Yale Study Shows Aspirin as Effective as Anti-Clotting Drug In Reducing Post-Heart Attack Risk
Heart attack sufferers can benefit as much from taking one aspirin a day after their trauma as from taking aspirin along with a powerful anti-clotting drug, a Yale study shows.
The study, one of the largest of its kind, appears to settle the controversy over the best long-term treatment for heart attack sufferers - aspirin or the anti-clotting drug, Coumadin. The study recommends aspirin alone; it is cheaper and, unlike Coumadin, does not require monitoring to regulate the dosage.
The six-year randomized study included 5,059 subjects, all of them U.S. veterans. Half of the patients in the trial were given 162 mg of aspirin and the other half were administered 81 mg of aspirin plus a variable dose of Coumadin.
“There was no difference between the two groups in terms of total mortality, cardiovascular mortality, non-fatal myocardial infarction, and non-fatal stroke,” said Michael Ezekowitz, M.D., professor of internal medicine and cardiology at the Yale School of Medicine. “It means that there is no added value to adding Coumadin to aspirin.”
The Combined Hemotherapy and Mortality Prevention study (CHAMP) was released at the American Heart Association meeting in Atlanta.
The hypothesis of the study, which was designed and conducted with co-principal investigator Louis Fiore, M.D., a hematologist at the Veterans Administration Hospital in Boston, was that aspirin and the anti-coagulant Coumadin taken together would give the subjects added benefit. But the researchers found otherwise.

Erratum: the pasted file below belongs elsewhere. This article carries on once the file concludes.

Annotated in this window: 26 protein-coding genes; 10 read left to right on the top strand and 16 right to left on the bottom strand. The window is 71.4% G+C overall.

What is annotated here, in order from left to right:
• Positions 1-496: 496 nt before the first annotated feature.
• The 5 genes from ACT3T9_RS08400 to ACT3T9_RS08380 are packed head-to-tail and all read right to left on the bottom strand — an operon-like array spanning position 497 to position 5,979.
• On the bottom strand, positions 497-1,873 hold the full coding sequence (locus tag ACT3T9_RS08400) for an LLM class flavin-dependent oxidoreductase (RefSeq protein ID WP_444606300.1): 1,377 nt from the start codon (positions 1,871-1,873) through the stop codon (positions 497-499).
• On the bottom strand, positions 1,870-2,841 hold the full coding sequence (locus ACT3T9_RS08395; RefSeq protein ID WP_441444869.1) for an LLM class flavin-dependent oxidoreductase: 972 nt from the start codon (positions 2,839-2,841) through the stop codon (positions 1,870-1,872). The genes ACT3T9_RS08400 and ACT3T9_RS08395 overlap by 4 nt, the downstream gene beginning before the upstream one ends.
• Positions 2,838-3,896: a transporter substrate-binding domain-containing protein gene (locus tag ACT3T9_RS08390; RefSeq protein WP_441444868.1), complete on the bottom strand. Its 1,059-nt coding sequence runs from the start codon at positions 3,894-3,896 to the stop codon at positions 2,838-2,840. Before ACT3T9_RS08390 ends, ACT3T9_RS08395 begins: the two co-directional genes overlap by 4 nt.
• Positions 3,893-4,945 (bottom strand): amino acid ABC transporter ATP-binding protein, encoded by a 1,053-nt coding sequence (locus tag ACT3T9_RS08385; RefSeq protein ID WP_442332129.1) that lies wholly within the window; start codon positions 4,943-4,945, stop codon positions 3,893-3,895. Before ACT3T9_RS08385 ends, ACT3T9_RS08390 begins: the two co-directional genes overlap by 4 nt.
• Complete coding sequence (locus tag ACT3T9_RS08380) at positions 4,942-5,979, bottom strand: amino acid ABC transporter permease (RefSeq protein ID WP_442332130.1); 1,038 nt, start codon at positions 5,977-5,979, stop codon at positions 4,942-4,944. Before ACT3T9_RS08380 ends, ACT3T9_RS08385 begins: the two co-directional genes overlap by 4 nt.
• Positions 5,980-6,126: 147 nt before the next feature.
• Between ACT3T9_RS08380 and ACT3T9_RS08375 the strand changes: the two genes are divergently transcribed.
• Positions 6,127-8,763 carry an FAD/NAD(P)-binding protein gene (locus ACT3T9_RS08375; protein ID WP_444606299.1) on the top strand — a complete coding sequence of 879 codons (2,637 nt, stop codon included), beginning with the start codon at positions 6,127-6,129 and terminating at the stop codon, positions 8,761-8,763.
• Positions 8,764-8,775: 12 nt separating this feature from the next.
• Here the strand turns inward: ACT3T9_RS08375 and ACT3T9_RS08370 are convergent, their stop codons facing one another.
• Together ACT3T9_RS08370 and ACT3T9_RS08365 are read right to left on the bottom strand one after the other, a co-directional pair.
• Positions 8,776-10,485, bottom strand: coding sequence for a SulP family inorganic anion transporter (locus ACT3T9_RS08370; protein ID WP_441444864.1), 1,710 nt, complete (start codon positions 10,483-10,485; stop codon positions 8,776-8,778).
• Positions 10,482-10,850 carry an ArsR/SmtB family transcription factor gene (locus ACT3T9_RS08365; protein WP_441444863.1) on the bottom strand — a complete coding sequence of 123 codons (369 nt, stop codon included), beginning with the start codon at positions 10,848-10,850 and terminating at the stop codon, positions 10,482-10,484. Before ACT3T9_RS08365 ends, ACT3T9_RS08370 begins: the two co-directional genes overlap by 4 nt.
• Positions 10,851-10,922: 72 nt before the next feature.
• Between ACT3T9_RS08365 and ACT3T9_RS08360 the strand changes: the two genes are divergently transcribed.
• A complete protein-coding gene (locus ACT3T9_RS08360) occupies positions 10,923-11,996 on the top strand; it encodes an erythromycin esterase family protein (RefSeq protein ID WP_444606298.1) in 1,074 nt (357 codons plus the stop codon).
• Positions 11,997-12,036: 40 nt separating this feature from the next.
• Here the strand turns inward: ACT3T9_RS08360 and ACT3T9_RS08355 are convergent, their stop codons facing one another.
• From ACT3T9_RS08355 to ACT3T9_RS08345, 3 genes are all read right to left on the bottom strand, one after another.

“Aspirin and Coumadin are the two strongest candidates to prevent blood clotting in the coronary vessels after patients have had a heart attack,” Ezekowitz said. “The study shows that aspirin is equally effective as the combination. Also, aspirin is recommended over a combination of aspirin and Coumadin because aspirin is less costly and does not require monitoring to regulate the dose.”
The study’s subjects were selected from among 20,036 potential trial participants, all of whom had suffered heart attacks. Patients were excluded from the study because, among other reasons, they already were taking Coumadin, they suffered from another serious disease, or they were considered at high risk for bleeding.
The study, funded by the U.S. Veterans Administration, was started in 1992 and ended at the end of 1998. The biostatistician on the research project was Peter Peduzzi, M.D., assistant professor in epidemiology and public health at Yale and director of the clinical trials coordinating center at the VA Hospital in West Haven, Conn.
Ezekowitz said further analyses will be performed to see if there are subgroups of patients who had a heart attack and may benefit from the combination or whether there are groups of patients in whom higher doses of Coumadin may be of value.
Coumadin is the leading orally active blood-thinning medication. It came on the market about 50 years ago. Aspirin has been available for a century. Ezekowitz said that Coumadin is the drug of choice for most patients who have atrial fibrillation, which is a condition where the receiving chamber of the heart, the atrium, shivers rather than contracting normally. He reported in a study published in the New England Journal of Medicine in 1992 that Coumadin reduces strokes in patients with atrial fibrillation.
“We showed then that we could reduce the incidence of stroke by 79 percent in these patients,” Ezekowitz said. “We’re not saying that patients should not take Coumadin. It has very important indications that are very valuable. But in this particular situation, it doesn’t seem to have any benefit over aspirin alone.”